Video sourced from SkyEye Britain
The Holy Island of Lindisfarne, Northumberland
Just a few miles off the Northumberland Coast, and just over 30 minutes from Eyemouth Holiday Park, lies the Holy Island of Lindisfarne - which has been a place of pilgrimage for years. Cut off from the mainland twice a day when the tide comes in, Holy Island is regarded as one of the most peaceful and sacred places in Britain.
Lindisfarne was founded by Saint Aidan, an Irish Monk from the island of Iona - which at the time was the main centre of Christianity in Britain. St. Aidan brought his religion with him, and founded Lindisfarne Monastery on Holy Island in 635. He travelled widely through Northumbria, and began converting the Pagan Northumbrians to Christianity.
In 654 St. Cuthbert, who was said to have the gift of healing and the ability to work miracles, came to Lindisfarne - eventually working his way up the church to become Bishop. When he passed away he was buried on the island, and pilgrims travelled to the island to visit the burial place of the saint. Holy Island remains a place of pilgrimage today, and is the final destination for those hiking the long-distance walking route; St Cuthbert’s Way.
Today, the island is a thriving community with lots to see and do on a visit. Drive or walk across the causeway and discover all Holy Island has to offer. Follow in the footsteps of the monks with a visit to Lindisfarne Priory, where you can learn all about the religious history of the island.
It’s also a popular place with wildlife lovers, as the Lindisfarne Nature Reserve is home to a wide variety of birds, including eider ducks, oyster-catchers and herring gulls. Grey seals can often be seen playing in the waves and dolphins have even been spotted in the waters too.
Video sourced from TeamUKFPV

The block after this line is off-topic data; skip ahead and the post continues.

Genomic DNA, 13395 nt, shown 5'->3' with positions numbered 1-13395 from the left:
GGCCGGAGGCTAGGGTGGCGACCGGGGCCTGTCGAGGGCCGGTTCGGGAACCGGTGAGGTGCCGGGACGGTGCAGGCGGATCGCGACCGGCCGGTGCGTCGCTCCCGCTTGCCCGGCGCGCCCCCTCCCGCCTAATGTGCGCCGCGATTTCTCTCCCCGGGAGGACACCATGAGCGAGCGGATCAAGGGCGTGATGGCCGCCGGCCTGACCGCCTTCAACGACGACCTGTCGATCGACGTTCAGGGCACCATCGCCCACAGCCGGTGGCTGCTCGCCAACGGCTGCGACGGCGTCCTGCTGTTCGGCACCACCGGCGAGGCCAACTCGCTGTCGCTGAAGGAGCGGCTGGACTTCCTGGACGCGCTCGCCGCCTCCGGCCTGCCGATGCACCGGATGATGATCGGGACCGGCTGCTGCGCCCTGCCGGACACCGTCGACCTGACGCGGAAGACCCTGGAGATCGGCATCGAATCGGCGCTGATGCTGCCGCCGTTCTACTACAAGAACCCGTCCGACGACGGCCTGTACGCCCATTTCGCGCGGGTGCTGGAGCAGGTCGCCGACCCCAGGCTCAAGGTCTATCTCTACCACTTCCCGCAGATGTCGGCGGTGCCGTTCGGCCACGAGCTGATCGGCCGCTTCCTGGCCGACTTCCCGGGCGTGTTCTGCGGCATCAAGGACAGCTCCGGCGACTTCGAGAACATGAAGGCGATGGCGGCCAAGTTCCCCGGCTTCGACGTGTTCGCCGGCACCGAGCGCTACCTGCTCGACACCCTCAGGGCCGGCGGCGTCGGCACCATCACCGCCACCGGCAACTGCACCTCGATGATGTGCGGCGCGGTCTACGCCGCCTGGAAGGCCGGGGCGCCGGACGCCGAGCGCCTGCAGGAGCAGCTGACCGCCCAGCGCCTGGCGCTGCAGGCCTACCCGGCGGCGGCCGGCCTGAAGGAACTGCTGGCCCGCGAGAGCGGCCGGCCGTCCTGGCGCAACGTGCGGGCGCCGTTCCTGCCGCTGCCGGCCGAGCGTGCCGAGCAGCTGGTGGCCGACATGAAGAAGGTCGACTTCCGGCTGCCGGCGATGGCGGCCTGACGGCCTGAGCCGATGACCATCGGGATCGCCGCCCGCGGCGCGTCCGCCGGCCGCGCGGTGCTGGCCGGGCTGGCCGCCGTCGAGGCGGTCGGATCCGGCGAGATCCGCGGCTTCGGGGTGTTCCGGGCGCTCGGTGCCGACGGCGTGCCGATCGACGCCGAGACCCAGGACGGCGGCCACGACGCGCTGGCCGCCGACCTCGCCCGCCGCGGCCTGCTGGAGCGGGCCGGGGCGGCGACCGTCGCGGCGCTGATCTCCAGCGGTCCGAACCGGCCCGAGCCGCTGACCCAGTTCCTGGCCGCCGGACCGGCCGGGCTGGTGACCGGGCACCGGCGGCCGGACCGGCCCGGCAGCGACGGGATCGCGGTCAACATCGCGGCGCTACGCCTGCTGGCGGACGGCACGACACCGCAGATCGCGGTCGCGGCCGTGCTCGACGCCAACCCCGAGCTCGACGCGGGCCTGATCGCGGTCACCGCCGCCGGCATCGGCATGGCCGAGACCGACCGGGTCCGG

Standing Stones and Iron Age Hill Fort, Dorset
Throughout Dorset’s picturesque landscape you can see reminders of our ancient ancestors, and their beliefs. All over the region, remains of large stone circles and ancient hill forts can be found - which are shrouded in mystery about who created them and why.
The purpose of these stone arrangements remains unsolved to this day, and there are many theories surrounding their existence. One of the theories is that our ancestors placed them in the locations they felt the earth’s “energy” at its strongest. Many sites are believed to have been created for a religious or ceremonial purpose, and it’s the unknown aspect of these stone formations that make them such fascinating places to visit.
Lots of these stone circles can be found within 30 minutes of West Bay Holiday Park, including Kingston Russell stone circle, which is a circle of 18 fallen stones, created around 4,000 years ago. It lies at the junction of five footpaths, and there are lots of great walking opportunities in the surrounding landscape. Nearby, the Nine Stones stone circle sits hidden in a woodland area, and has a real air of mystery about it. Close by, you’ll also find Winterbourne Poor Lot Barrows, a collection of 44 Bronze Age burial mounds.
Finish off your tour of ancient Dorset with a visit to Maiden Castle, which is sure to spark the imagination. As one of the largest and most complex hill forts in Europe, Maiden Castle has a varied history. Built in the 1st century, it was a Neolithic settlement, a Roman temple and an Iron Age cemetery. Today, you can climb the ramparts of the ancient fort and enjoy the picturesque views over the surrounding landscape that our ancient ancestors deemed to be special.
Video sourced from Stephen Cousins